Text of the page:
Your solicitor will render to you a legal opinion in writing advising you on any of the issues affecting the land and whether you should proceed to close the transaction.

Close the Transaction

The closing is a significant event in land transaction. Where your solicitor is satisfied with the status of the land, the Deed of Assignment or Deed of Conveyance and other closing papers will be prepared by your solicitor and vetted by the vendor or his solicitor. The agreement will be appropriately explained to all parties by the solicitor(s). The deed instrument will be signed by you, the vendor and the witnesses from both sides.

Any outstanding balance of the purchase price will be paid by you. Title in the land shall pass from the vendor to you. The Vendor shall hand over to you the original title documents (and the keys – if the transaction involves a building). You will take possession of the land. Where there exist tenants on the property, the tenants shall be issued a notice introducing you as the new landlord of the property.

Perfect the Transaction

The consent of the Governor confers validity to any act of alienation in land under the Land Use Act. It is mandatory that you obtain the consent of the governor of the state where the land is situated, pay the appropriate taxes (stamp duties) on the instrument and register or file the instrument at the state lands registry (and at the Corporate Affairs Commission – where you are a company). Failure to register the land instrument renders it inadmissible in evidence at a court proceeding.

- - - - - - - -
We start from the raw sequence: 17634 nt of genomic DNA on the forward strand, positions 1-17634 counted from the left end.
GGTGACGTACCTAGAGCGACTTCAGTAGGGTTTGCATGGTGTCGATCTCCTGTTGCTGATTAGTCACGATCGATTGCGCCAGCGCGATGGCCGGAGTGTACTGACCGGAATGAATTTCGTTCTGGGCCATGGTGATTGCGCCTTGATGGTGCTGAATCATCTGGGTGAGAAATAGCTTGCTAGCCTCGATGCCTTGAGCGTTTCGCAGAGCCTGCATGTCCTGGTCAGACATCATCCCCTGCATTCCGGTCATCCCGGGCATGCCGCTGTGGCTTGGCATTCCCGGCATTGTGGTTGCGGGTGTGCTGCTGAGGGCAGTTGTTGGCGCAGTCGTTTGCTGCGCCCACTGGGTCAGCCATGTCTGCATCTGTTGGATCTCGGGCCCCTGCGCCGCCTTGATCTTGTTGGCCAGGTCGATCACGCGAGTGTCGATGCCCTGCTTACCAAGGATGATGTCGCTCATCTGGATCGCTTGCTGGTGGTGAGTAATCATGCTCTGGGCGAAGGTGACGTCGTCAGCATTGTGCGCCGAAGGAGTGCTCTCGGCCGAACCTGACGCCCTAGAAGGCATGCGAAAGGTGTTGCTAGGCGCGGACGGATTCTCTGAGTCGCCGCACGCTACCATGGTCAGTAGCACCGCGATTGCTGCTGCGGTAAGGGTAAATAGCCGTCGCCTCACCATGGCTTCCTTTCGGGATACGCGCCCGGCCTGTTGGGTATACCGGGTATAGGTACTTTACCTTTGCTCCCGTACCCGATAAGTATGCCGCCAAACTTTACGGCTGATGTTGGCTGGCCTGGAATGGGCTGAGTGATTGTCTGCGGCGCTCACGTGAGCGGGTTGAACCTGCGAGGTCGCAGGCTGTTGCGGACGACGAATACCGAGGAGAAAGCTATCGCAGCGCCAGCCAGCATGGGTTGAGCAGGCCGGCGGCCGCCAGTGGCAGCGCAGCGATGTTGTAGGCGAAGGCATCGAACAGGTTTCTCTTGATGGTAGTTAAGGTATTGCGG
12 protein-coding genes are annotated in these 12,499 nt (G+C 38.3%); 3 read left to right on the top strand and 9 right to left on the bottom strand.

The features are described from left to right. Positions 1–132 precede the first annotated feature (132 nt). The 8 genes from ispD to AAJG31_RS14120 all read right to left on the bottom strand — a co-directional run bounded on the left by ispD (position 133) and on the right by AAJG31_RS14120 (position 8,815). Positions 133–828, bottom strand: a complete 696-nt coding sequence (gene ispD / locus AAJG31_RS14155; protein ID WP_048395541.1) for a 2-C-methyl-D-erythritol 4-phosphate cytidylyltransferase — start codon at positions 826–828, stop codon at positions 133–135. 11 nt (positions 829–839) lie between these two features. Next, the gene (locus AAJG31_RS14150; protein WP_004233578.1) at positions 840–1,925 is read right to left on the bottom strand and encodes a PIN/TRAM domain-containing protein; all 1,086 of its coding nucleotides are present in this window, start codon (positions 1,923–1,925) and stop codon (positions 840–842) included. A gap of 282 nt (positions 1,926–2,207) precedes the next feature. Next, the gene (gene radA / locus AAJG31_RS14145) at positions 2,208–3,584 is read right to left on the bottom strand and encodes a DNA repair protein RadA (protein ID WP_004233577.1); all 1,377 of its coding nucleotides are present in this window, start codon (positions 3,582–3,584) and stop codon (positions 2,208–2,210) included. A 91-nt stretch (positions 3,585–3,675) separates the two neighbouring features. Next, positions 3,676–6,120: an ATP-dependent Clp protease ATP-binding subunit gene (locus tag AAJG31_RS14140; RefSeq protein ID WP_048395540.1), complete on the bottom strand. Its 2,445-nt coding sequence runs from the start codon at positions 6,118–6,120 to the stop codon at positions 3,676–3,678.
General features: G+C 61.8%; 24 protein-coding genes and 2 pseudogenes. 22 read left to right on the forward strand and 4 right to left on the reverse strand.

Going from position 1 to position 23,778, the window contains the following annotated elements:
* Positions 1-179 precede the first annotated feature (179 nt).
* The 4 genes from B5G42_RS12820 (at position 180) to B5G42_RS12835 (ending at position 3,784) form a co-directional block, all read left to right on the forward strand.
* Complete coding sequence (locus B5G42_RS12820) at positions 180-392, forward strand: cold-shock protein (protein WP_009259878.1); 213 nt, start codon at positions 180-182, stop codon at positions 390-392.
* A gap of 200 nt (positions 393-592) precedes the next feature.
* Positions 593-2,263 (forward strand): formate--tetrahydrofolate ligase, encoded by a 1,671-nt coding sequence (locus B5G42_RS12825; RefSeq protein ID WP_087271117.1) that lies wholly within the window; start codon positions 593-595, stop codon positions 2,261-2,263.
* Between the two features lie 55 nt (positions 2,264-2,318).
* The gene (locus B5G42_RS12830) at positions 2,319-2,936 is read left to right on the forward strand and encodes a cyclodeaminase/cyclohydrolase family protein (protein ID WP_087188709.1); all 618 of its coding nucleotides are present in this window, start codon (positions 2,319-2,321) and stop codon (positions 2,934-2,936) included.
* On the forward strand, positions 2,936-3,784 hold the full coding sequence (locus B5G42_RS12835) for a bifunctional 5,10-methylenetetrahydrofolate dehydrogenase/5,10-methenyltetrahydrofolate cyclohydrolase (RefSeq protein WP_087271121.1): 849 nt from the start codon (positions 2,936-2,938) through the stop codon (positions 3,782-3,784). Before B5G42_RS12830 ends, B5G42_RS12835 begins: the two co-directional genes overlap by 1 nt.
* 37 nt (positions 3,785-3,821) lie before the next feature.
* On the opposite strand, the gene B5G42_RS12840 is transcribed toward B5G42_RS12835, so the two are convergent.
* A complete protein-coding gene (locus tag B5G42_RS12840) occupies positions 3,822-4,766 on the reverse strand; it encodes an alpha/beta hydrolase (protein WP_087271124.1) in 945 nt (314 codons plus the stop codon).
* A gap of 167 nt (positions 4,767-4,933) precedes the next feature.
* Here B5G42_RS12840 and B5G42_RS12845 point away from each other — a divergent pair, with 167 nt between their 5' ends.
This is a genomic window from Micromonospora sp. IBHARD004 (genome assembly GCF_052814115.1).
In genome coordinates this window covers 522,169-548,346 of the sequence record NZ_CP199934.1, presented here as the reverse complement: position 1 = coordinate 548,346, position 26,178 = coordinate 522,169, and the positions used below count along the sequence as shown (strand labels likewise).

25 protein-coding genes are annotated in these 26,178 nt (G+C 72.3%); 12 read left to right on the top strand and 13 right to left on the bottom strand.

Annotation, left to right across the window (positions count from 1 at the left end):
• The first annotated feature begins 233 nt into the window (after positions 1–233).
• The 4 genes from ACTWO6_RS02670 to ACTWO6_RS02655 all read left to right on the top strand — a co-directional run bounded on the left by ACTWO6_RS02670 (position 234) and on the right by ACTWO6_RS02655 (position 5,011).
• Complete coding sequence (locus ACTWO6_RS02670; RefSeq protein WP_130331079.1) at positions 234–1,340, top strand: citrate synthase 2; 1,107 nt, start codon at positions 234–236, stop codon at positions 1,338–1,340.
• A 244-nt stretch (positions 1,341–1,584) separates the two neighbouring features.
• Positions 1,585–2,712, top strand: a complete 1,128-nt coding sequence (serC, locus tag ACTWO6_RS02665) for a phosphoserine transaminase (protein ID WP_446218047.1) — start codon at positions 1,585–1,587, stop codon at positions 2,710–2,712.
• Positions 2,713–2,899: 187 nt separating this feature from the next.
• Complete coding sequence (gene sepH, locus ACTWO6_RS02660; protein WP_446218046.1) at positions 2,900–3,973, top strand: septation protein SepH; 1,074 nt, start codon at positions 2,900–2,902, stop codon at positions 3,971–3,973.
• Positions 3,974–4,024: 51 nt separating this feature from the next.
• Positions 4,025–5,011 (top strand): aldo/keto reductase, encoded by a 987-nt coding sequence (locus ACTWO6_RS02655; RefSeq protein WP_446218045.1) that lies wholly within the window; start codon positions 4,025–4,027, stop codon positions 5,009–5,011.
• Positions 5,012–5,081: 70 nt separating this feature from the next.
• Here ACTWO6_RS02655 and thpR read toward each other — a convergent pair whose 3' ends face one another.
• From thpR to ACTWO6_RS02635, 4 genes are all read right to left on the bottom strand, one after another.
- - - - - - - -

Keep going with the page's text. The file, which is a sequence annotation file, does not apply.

The Indispensability of A Solicitor in Land Transactions

By Section 22 of the Legal Practitioners Act, it is an offence punishable with imprisonment of up to 2 years for any person other than a legal practitioner to prepare any instrument relating to immovable property, or relating to the grant of probate or to obtain letters of administration over a deceased person estate. It is therefore compulsory in Nigeria to retain the services of a solicitor before acquiring, buying, selling or disposing off any interest in land. This legal restriction is often worth it in the long run as it helps both parties avoid common problems associated with land transactions.

The content of this article is intended to provide a general guide to the subject matter. Specialist advice should be sought about your specific circumstances.